Tweetstorms, Hashtags, and Why User-Invented “Features” Keep Me Long on Twitter

Full Disclosure: I bought Twitter stock in the company’s IPO and I will not be selling it anytime soon.

Each year around the holidays I head North to Washington State to hibernate for a few weeks with my parents at their house, reflect on what I’ve been doing with my life, read, gamble at the reservation casino, drink and snuggle by the fire. This past winter I decided, after a few glasses of wine, to drive my Twitter followers a little crazy. I had a lot of ideas I wanted to share, 140 characters weren’t enough to express what I wanted to say and I was too lazy to blog.

Soon, Marc Andreessen and I crossed paths (he had just gotten active on Twitter)… and he started tweetstorming too!


I got some positive feedback, and kept going:

There were questions of ettiquette for kicking off a new tweetstorm:

And some tweetstorms inspired response storms, which was really cool:

Other cool things happened, including talking to the Twitter team about their timelines feature (something you can only use through the API right now)…

And other things… mostly just new friendships started and great conversations…

It even resulted in an offer to turn one tweetstorm into a book (TBD)!

I am pretty sure I did *not* invent tweetstorming (it actually has a different meaning, primarily used by activists in the past to harass brands online) but the tweetstorm — much like the hashtag, which was created by my friend Chris — is why Twitter is awesome.

On Twitter, users figure out the features and the interface for their conversations.

  • Yes! I went ahead and made tweetstorm.io to provide a better way of making/creating tweetstorms. I made sure that it detects #hashtag based tweetstorms because of #ifiwasaVC

  • 5 ultimate reasons for remote employees to use a time tracker

    It can be hard for a manager of remote employees to guarantee that their staff in the field works to their full potential. Without a method for controlling their performance, managers do a lot of guessing about what employees do during their work day. Fortunately, there is a lot of affordable software solutions which enables project managers to monitor their remote employees’ doings, as well as time spent visiting customers and on the road. Let’s explore some of the profits that come from using a time tracker.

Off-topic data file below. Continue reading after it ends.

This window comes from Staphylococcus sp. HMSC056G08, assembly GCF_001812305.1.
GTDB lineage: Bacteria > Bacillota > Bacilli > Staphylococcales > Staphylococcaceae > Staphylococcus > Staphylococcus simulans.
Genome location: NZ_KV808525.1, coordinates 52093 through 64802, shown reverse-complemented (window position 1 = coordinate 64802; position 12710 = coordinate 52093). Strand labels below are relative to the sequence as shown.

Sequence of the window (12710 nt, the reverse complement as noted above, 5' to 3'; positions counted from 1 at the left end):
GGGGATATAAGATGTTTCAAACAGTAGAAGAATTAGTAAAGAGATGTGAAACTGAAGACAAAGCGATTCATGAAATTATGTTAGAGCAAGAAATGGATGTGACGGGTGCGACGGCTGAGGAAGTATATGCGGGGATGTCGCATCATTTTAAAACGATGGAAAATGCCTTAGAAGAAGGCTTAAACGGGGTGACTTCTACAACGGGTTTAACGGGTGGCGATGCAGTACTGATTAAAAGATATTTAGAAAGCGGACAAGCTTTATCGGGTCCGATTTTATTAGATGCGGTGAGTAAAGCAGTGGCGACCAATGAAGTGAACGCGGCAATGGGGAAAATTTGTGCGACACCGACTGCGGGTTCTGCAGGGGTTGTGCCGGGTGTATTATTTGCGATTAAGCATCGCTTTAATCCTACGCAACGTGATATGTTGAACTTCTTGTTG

Bill Clients Correctly

    When your team has to rely only on memories for recording their time spent with customers, their reporting is the object to human error that can lead to billing mistakes. It can be problematic for your company’s bottom line, as well as for your team’s correlation with customers. If customers sees that their bill does not reflect the attention and work they received from your company, a dispute may arise that can cause the customer to stop doing business with you. Not only does this cripple a company’s income stream, but an angry former customer can hurt its reputation. If the company uses a time tracker, they’d have accurate information to show how many hours an employee worked for a client. With this data, the customer will be happy knowing that their bill was correct and your company will save money because employees’ work hours were recorded properly.

    Improve Staff Efficiency